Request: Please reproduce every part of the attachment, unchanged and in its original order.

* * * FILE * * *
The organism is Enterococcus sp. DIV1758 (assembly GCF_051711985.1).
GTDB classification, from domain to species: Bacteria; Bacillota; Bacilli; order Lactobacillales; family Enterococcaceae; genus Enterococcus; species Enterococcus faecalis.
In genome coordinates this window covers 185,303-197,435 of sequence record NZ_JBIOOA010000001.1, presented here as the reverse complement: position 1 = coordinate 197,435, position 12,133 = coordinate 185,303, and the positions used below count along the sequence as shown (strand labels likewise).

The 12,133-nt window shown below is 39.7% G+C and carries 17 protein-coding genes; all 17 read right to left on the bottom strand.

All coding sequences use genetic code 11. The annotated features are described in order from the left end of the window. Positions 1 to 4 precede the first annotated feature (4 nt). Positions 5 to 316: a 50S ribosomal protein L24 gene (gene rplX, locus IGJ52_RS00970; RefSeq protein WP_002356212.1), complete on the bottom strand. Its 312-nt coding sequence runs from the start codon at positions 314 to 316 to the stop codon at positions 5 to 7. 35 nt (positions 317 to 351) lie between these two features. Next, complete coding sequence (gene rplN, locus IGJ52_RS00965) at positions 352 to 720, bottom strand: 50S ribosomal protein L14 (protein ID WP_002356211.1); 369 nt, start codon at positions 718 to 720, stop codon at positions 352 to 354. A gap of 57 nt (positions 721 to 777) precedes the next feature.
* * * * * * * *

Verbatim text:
The organism is Enterococcus sp. DIV1758 (assembly GCF_051711985.1).
GTDB classification, from domain to species: Bacteria; Bacillota; Bacilli; order Lactobacillales; family Enterococcaceae; genus Enterococcus; species Enterococcus faecalis.
In genome coordinates this window covers 185,303-197,435 of sequence record NZ_JBIOOA010000001.1, presented here as the reverse complement: position 1 = coordinate 197,435, position 12,133 = coordinate 185,303, and the positions used below count along the sequence as shown (strand labels likewise).

The 12,133-nt window shown below is 39.7% G+C and carries 17 protein-coding genes; all 17 read right to left on the bottom strand.

All coding sequences use genetic code 11. The annotated features are described in order from the left end of the window. Positions 1 to 4 precede the first annotated feature (4 nt). Positions 5 to 316: a 50S ribosomal protein L24 gene (gene rplX, locus IGJ52_RS00970; RefSeq protein WP_002356212.1), complete on the bottom strand. Its 312-nt coding sequence runs from the start codon at positions 314 to 316 to the stop codon at positions 5 to 7. 35 nt (positions 317 to 351) lie between these two features. Next, complete coding sequence (gene rplN, locus IGJ52_RS00965) at positions 352 to 720, bottom strand: 50S ribosomal protein L14 (protein ID WP_002356211.1); 369 nt, start codon at positions 718 to 720, stop codon at positions 352 to 354. A gap of 57 nt (positions 721 to 777) precedes the next feature.